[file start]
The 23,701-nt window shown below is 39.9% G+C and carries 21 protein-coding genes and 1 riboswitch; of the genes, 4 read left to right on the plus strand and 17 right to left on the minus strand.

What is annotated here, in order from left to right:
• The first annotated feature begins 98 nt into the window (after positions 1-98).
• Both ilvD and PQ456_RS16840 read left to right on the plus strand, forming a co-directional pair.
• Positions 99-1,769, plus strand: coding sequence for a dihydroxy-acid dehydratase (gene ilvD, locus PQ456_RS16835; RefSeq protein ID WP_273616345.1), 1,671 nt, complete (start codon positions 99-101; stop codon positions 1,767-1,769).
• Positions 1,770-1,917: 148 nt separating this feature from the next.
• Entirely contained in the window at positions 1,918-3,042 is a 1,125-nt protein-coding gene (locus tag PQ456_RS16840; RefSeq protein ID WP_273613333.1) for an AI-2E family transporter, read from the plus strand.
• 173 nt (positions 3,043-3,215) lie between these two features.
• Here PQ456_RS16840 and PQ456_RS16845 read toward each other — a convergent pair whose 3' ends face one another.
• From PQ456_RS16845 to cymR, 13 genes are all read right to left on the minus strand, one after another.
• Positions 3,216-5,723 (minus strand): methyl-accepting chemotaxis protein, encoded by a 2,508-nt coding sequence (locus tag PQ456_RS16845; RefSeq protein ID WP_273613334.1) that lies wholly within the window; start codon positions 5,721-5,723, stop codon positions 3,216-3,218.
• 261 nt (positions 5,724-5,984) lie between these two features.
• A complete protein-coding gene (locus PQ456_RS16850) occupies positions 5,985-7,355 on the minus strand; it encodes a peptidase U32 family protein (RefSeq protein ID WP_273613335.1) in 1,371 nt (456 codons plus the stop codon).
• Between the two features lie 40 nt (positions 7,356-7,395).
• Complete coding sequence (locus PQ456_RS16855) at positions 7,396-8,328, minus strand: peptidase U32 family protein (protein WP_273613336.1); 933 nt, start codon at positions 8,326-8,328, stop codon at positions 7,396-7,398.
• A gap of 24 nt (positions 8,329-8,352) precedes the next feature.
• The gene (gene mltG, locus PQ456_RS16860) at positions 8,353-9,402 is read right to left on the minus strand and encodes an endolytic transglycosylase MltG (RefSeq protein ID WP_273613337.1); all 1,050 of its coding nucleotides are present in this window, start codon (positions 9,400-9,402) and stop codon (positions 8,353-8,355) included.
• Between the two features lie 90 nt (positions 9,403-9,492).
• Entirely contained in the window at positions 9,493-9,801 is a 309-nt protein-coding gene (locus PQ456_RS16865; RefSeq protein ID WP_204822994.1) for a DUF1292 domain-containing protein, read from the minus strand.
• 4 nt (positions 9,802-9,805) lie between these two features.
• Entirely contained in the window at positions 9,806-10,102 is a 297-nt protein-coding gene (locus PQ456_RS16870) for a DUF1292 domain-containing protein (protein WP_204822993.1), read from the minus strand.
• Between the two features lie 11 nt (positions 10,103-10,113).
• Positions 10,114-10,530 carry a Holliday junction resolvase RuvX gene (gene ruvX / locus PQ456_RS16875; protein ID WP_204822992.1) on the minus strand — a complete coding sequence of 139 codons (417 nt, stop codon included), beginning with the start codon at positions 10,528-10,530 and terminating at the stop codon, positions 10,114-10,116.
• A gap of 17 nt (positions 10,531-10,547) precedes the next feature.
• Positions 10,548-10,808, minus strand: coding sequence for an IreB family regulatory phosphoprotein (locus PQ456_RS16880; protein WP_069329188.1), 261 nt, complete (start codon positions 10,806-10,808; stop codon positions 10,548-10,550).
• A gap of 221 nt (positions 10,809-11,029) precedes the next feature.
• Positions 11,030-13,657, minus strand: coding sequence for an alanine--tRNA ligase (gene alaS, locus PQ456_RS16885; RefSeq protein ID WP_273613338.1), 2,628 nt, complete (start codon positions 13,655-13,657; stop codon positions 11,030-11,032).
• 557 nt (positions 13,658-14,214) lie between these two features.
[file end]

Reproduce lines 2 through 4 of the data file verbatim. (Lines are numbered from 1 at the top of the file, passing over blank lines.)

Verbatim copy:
What is annotated here, in order from left to right:
• The first annotated feature begins 98 nt into the window (after positions 1-98).
• Both ilvD and PQ456_RS16840 read left to right on the plus strand, forming a co-directional pair.